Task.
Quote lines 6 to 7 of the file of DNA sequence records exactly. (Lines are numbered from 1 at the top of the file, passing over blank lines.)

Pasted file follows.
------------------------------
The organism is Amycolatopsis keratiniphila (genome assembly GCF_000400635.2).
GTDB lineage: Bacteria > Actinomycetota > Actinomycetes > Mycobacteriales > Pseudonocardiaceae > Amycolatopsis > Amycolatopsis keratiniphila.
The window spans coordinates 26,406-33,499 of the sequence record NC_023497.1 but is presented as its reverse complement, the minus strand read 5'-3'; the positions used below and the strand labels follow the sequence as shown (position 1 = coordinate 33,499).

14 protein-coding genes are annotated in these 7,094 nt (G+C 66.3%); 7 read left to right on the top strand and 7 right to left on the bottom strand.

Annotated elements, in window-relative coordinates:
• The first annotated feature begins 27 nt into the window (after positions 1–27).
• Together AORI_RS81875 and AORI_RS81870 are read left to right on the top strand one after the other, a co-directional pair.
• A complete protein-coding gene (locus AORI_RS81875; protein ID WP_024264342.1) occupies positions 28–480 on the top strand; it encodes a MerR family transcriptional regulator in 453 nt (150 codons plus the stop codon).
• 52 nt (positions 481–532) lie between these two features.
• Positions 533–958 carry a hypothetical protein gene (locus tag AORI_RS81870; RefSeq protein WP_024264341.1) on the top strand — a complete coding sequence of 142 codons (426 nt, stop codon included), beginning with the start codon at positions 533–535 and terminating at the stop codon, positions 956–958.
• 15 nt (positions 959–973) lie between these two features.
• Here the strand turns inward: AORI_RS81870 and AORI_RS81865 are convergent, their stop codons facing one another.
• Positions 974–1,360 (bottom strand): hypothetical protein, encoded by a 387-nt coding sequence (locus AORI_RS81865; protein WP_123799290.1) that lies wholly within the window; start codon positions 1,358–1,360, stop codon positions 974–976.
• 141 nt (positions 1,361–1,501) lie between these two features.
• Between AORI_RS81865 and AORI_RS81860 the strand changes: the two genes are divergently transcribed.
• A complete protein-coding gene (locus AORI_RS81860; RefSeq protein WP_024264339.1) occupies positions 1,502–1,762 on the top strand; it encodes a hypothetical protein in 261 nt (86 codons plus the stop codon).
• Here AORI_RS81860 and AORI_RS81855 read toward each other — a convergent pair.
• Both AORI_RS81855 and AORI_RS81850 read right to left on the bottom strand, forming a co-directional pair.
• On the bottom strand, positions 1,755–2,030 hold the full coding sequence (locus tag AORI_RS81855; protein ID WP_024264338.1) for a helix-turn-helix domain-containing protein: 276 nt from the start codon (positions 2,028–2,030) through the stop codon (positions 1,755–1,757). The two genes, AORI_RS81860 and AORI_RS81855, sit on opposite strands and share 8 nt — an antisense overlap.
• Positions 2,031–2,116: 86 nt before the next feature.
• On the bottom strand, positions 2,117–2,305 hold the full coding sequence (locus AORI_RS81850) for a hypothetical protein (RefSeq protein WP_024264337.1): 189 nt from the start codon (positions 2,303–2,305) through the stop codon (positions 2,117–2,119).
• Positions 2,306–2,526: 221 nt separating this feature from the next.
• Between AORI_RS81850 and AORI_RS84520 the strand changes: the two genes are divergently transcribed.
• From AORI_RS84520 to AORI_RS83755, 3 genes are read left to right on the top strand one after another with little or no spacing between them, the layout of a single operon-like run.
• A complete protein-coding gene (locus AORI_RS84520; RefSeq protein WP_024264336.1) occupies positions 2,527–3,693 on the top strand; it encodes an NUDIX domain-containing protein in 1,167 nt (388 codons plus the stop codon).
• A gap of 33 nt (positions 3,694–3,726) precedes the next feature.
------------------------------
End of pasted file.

• The first annotated feature begins 27 nt into the window (after positions 1–27).
• Together AORI_RS81875 and AORI_RS81870 are read left to right on the top strand one after the other, a co-directional pair.